Public has say on issues surrounding migration in Boston
THE public has had its first opportunity to comment on a new report looking at issues surrounding migration in Boston.
Boston Borough Council's overview and scrutiny committee carefully discussed in turn each of the 28 recommendations put forward by its task and finish group in the Social Impact of Population Change report.
Members of the public had been invited to submit questions and two residents, Rob Lauberts and Bob McAuley, were heavily involved in the discussions.
It was felt most recommendations were appropriate with slight tweaks but others such as recommendation 18, to promote Boston as a 'diverse shopping offer' and encourage European shop owners to make their stores more welcoming, were met with some confusion.
Cllr Carol Taylor said: "I don't know what a diverse shopping offer means – we haven't got that. When you are talking about diverse shopping, it's not about coming to buy someone else's food."
Mr McAuley, said: "I think if someone goes to a town for diverse shopping they expect a craft shop or clothing, not a can of Polish beer and a Latvian loaf."
And Cllr Mary Wright felt that it was up to local people to start using European shops more.
She said: "It's up to us to use, to integrate with these people and go into these shops. They speak English as well as we do."
Many speakers queried whether the many agencies needed to put the recommendations into practice had the resources to do so.
Councillor Richard Austin suggested a three-form resolution to ask the relevant organisations whether the recommendations were feasible to implement, how they intended to do it and whether the council could have ongoing progress reports.
Issues around employment were heavily discussed, with some people disagreeing with evidence given to the task and finish group by trade unions which said immigration doesn't have a negative effect on unemployment or work numbers nationally and locally.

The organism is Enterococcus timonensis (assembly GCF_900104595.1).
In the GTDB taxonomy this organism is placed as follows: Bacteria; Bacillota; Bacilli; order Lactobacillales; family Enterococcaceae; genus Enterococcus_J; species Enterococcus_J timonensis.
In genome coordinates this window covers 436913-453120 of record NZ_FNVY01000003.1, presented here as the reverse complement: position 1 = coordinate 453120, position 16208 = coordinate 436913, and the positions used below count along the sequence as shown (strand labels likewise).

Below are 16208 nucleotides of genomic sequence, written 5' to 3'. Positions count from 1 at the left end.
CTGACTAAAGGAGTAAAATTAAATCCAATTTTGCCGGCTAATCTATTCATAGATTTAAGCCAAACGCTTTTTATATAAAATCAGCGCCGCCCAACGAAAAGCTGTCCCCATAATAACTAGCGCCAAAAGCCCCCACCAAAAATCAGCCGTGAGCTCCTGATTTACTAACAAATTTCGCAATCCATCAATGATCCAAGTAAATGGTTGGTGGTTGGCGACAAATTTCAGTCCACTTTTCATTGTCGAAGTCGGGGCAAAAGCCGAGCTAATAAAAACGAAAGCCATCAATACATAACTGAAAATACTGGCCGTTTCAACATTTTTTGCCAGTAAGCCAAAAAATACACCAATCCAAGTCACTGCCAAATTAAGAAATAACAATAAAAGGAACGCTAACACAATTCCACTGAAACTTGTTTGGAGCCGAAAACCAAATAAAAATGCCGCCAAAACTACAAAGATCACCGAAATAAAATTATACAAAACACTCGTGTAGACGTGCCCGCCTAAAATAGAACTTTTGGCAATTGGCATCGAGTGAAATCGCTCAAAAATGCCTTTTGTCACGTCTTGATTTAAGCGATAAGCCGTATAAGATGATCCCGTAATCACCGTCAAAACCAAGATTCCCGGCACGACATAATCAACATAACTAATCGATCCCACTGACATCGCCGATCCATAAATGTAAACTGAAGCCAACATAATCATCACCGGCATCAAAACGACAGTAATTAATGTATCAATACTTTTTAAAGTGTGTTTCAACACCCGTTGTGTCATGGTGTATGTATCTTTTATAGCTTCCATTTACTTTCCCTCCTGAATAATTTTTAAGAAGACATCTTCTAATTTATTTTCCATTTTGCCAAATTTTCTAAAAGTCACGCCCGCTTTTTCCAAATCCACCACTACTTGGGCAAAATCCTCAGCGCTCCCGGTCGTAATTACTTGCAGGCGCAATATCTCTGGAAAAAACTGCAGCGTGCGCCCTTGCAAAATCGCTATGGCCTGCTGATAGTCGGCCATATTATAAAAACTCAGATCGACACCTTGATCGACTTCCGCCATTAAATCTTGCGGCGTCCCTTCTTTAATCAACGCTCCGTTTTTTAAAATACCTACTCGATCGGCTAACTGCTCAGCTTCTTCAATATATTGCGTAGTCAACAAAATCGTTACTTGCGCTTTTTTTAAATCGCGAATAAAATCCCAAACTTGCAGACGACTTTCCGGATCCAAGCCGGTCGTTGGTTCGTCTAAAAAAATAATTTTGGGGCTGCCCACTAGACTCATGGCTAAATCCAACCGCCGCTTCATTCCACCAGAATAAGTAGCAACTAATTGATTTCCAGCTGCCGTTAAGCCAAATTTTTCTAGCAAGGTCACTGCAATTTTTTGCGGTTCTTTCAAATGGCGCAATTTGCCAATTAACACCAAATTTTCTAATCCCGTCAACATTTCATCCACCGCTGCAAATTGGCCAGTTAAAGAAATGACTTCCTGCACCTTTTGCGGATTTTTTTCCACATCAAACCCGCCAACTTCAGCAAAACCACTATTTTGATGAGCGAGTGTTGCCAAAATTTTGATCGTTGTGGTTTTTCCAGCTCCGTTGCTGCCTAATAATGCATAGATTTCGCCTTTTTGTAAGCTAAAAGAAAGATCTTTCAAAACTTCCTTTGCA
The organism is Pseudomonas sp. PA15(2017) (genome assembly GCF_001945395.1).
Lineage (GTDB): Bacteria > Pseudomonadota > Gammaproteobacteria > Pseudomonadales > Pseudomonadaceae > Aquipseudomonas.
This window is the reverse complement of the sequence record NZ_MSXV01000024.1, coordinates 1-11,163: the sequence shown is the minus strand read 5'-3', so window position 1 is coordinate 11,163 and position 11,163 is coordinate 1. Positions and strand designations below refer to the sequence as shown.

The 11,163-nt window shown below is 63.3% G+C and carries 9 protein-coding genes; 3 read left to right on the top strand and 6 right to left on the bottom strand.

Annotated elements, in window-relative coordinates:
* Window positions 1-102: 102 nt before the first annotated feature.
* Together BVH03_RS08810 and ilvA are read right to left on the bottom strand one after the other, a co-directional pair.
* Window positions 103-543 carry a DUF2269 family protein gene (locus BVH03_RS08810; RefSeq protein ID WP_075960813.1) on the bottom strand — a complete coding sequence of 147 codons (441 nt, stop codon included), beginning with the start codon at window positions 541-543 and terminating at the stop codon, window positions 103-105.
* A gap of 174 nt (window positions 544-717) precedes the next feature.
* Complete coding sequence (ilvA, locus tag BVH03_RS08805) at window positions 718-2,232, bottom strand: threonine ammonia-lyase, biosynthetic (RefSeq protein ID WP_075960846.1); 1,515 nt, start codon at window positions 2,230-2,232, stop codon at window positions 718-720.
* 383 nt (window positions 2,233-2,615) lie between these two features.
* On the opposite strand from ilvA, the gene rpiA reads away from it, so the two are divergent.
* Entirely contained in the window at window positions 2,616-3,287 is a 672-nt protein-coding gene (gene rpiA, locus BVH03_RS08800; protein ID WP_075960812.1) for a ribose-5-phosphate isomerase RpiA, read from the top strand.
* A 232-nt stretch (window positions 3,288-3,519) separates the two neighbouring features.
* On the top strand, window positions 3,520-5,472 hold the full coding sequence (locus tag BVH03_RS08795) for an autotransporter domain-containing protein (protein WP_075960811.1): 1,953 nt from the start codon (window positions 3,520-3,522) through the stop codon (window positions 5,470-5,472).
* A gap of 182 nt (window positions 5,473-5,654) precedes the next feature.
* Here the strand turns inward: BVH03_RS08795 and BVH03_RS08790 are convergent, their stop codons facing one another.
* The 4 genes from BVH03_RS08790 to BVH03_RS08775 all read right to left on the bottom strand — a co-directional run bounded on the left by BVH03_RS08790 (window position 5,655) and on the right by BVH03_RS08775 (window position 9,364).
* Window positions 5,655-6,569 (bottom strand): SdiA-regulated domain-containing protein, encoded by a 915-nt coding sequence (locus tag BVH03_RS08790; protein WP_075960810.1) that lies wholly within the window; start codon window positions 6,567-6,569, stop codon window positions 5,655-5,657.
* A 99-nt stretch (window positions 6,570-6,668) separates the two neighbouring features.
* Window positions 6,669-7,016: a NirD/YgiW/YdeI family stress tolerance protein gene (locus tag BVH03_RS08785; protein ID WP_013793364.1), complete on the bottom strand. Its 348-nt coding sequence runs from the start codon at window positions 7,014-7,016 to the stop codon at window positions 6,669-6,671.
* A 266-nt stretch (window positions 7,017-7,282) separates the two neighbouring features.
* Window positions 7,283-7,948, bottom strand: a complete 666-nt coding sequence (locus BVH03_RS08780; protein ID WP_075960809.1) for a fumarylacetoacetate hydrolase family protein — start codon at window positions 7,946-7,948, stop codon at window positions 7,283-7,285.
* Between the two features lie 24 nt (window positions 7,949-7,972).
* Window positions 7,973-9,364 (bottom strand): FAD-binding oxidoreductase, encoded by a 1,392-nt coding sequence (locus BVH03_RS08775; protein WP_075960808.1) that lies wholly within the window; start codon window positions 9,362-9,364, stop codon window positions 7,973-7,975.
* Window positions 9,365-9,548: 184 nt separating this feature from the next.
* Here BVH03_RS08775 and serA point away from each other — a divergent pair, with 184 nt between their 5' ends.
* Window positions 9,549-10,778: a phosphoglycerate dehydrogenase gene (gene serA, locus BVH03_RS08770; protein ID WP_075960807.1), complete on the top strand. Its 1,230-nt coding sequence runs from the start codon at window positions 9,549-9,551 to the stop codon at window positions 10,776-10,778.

Cllr Paul Goodale said: "We should be looking for European legislation to protect the local workforce by limiting the amount of migrant labour companies can employ."
He added that the Government should also be increasing the number of Gangmasters Licensing Authority staff from the present 60 nationally.
At the end of the meeting, several of those present congratulated the efforts of the task and finish group in pulling together such a complex report.
Further discussions on its contents will be held at the Cabinet meeting on November 7.
TWO 'ticking timebombs' for Boston were highlighted during the discussions on Thursday evening.
Healthcare professional and councillor, Gurdip Samra said although migration does come with healthcare needs, it was elderly care that would present the most challenges in years to come.
And the council's portfolio holder for housing, property and community, Councillor Mike Gilbert added: "There is also a time bomb in relation to single person occupation. We have clearly got to have more homes built.
"We need to bring more empty homes back into use and make better use of the housing stock.
"We need to encourage people to take in lodgers and do something about registering Houses of Multiple Occupation and landlords."